We carried very little.  A Black Diamond tent sheltered us and the snow-melting stove.  A tiny titanium jetboil and 20 oz of pressurized fuel melted snow, boiled water to hydrate meals, and warmed the occasional hot water bottle.  We even heated the tent while preparing one morning. We finished with plenty of fuel.  We each carried about 1/2 of a standard length foam sleeping pad.  We carefully laid out the rope, slings and our backpacks beneath our feet each night.  We shared Ian's 2lb Feathered Friends Spoonbill bag.  The Spoonbill was clutch. It cut our sleeping insulation weight to about 40% of what it might have been otherwise. That's huge. Had we gone with traditional sleeping bags we each would have carried 2.5 lbs of down and nylon. Because the Spoonbill isn't insulated on the bottom and because we could share some body heat in the shared space, we were super comfortable with a tiny fraction of your standard two person sleep system. I can't recommend the Spoonbill highly enough. We packed it all in matching Cold Cold World Ozone packs.  Good luck trying a modern, mass-produced, ultralight pack on a ridge like this.  I've seen packs destroyed in a single route, but my Ozone now has 3 big traverses on it.  It's about done, but I'm more than psyched with its durability.

Teams on previous attempts carried steel spikes for all eight appendages.  That's roughly 8 pounds of steel that they had to put on and off and deploy and stow over and over again.  We took a single 8 oz CAMP aluminum ice axe.  We tread-milled through firm snow and ice, but didn't ever have to decide whether to spike up or not.  Simple minds need simple decision-making.  We gambled, and maybe won as a result.

On previous big traverses I've been stoked to carry a short, single-rated rope.  30 or 40m of 9.2 stows nicely over the shoulder, inspires confidence on sharp edges, deploys rapidly, and can be forced into function on most Sierra rappels.  An 11th hour decision, aided by our generous contact at Sterling Rope, left us taking along 50m of twin rope.  We immediately folded it in half and virtually never used it out of its 25m form.  We worked it out, and were thankful for the extra length in a handful of rappels. Much thanks to Tim Richards and Sterling for the better-than-perfect Photon 7.8.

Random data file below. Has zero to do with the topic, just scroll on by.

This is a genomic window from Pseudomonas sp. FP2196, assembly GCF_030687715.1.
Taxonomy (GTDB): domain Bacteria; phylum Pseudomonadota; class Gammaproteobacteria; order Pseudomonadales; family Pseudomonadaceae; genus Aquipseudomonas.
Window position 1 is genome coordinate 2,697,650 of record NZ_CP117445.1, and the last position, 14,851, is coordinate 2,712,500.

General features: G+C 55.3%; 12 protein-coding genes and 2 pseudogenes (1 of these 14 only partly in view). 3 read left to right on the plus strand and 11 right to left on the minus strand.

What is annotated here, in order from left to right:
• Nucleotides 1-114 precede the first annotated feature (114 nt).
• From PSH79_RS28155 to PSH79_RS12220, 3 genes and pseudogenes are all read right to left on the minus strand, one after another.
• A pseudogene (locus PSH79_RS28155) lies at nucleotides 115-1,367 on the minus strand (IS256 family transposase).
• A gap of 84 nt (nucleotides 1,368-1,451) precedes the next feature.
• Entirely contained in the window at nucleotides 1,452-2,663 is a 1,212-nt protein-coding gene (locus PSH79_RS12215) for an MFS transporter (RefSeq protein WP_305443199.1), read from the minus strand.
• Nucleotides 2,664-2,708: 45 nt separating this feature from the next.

We wore light clothing.  Long johns and softshell pants each.  I carried lightweight CAMP wind pants and never wore them.  We each did our own thing on the upper body.  I wore a t-shirt, an OR fleece hoody,  a Montbell hooded synthetic puffy and a thin North Face puffy.  No shell of any sort.  We each had 3 pairs of gloves: an uninsulated pair, light weight ice leaders, and bigger gauntlet gloves.  All of mine started out brand new.  The middle pair is completely shot, and the two others are almost there.

Boots.  That high and that cold for that many days really requires double boots.  That much technical climbing really requires approach shoes.  Anything in the middle is a compromise.  In an example of Ian's simple genius, for routes this big he insists on similar equipment for each climber.  "You're not taking gaiters? me neither".  In this way, and because they may be the best climbing insulated boots available, we both ended up in silver La Sportiva Extremes.  They're stiff and cumbersome for rock climbing and too thin to insulate well.  Perfect.  We clutzed around on the rock, but got it all done.  I got frostbite, but only the last day.  Perfect.

I took too much food, and Ian took just the right amount.  Ian took 9.5 pounds and ate basically all.  I took 14 lbs and finished with 3.75 pounds.

Everything we had weighed 82 lbs.  Everything.  As the weight-weenie thru-hikers say that's "From the skin out".  Roughly 25 pounds of that was consumable.  (food, fuel, rap tat).  20 lbs was group gear.  (shelter, stove, climbing gear).  Lots of ways of looking at the weight.  But in the end, it wasn't much stuff.  I don't mind the extra food and fuel.  After a day and a half it was clear we had plenty of food and fuel.  We could stretch to another night and still be stoked.  And that's peace of mind if anything is.

Ridge climbs have a start and finish, and few other "rules".  Touch summits, stay near the crest and you're good to go.  Route finding variation will inevitably mean that each person's experience is unique.  Some are better about staying on the ridge than others.  Some touch more summits than others.  To give a blow-by-blow of what we climbed and where the cruxes are would only mystify it all even further. In most cases the easiest, best, and most clear line is right along the divide. There are really only a few spots where one could and would divert.  For instance, while traversing the section from North Palisade to Starlight we followed a route that I had never done before.  I have done that traverse at least 10 times.  And conditions this winter were different than I've ever encountered up there before.  We stayed closer to the crest, but rappelled.  Did we do better this time than I've done before?  We stayed on the ridge?  But we used what technically constitutes aid?  Winchell's north ridge, same deal.  North to south (and free solo in any direction) efforts in this section require significant deviation from the ridge.   Like hundreds and hundreds of feet.  Well, deviation or 5.11 crimpy free-soloing is required.  But go south to north (as we did), and rappel a bunch and you can stay on the crest.  It's a beautiful morass of variation and endlessly possible debate.